Peevish Pen

Ruminations on reading, writing, rural living, retirement, aging—and sometimes cats. And maybe a border collie or other critters.

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Location: Rural Virginia, United States

I'm an elderly retired teacher who writes. Among my books are Ferradiddledumday (Appalachian version of the Rumpelstiltskin story), Stuck (middle grade paranormal novel), Patches on the Same Quilt (novel set in Franklin County, VA), Them That Go (an Appalachian novel), Miracle of the Concrete Jesus & Other Stories, and several Kindle ebooks.

Friday, December 18, 2015

Ranveer Spam

This morning, between 2:28 and 2:35 AM, someone attempted to post spam comments to some older posts on my blog. Because I have to approve comments before they are posted, these #!* comments will not go on the blog posts the spammer intended. However, here are some screen shots I took. Notice that each one had links that would have been clickable if I'd posted them as comments. I have a feeling that clicking those links would not be a good idea.

Uh, the heirloom quilt was never a shipping pallet.

What the heck does that comment have to do with spreading mulch? And you "really appreciate with [my] blog?" English obviously isn't your first language, is it?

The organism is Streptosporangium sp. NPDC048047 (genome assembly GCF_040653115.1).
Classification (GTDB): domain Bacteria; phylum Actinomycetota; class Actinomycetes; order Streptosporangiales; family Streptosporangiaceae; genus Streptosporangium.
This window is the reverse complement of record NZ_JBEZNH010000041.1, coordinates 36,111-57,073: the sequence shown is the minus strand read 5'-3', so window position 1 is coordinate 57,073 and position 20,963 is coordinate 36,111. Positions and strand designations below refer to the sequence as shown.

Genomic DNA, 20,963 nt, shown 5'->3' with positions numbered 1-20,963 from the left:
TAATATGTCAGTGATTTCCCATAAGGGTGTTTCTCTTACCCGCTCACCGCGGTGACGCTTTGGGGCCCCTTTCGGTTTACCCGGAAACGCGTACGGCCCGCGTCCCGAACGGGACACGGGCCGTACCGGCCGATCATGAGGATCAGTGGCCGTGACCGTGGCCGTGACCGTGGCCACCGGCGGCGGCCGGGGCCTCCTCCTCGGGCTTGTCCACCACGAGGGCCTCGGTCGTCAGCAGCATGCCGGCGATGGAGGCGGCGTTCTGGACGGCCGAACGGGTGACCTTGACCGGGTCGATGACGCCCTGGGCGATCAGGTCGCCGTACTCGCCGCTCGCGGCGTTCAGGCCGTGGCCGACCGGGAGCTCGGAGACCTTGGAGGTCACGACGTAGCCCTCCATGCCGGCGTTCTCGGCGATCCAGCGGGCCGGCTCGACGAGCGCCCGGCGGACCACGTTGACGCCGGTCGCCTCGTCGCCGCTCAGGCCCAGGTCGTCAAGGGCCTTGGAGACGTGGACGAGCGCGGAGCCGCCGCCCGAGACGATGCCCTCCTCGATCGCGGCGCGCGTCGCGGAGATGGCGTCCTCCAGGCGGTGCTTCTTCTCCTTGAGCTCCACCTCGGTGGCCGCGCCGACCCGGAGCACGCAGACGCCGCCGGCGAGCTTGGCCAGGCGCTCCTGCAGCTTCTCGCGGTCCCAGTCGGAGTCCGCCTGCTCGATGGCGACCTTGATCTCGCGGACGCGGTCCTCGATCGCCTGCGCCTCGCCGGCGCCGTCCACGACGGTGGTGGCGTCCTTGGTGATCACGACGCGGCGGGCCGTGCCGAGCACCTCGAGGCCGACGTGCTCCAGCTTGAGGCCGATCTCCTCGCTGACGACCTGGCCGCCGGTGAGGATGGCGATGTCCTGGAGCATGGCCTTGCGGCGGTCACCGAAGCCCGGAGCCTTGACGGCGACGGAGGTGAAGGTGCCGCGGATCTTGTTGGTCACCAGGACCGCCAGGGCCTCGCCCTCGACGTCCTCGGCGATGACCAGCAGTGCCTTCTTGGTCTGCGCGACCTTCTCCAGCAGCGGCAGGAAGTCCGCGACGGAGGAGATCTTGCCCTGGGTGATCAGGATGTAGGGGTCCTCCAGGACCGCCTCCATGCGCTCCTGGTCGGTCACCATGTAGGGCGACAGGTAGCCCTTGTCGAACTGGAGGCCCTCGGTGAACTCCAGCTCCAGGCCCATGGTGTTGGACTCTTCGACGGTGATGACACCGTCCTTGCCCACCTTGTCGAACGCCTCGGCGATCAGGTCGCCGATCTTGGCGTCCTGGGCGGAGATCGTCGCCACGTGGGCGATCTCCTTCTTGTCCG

Oh, sure. What blogger wouldn't have a catalogue of snow?

My border collie Maggie does not have acne.

Uh, you're repeating yourself, Ranveer. Are you just copying and pasting?

You're repeating yourself again, Ranveer. You are just copying and pasting!

Except it really wasn't great information.

You're repeating yourself again, Ranveer.

Why don't I believe you, Ranveer?

No it wasn't. It was a review of a book by a plagiarist. 

Now I'm wondering—would all this spam by Ranveer somehow be connected to the heavily accented scammer who called yesterday afternoon about my Windows computer sending him messages that it had a virus?

My husband answered the call, and kept repeating to the caller, "Are you Punjabi?" in a fake Indian accent. Then I picked up the phone, causing "Sam" to have to start at the top of his script again.

When he got to the part where my computer was sending him a message that it was infected, I interrupted: "How would my computer send you a message?" He replied, "Because it is infected."
Me: "How would it know to contact you?" Silence on his end (except for all the other voices at the call center) while he found the place in his script again.

That gave me time to say, "How would you know my computer is infected if you're not the person who infected it? You're a terrorist, aren't you?" I accused him of being a terrorist several times, each time louder than the last. Then I punched a bunch of random numbers on the phone and hung up.

I didn't even bother to tell him that I don't have a Windows computer.


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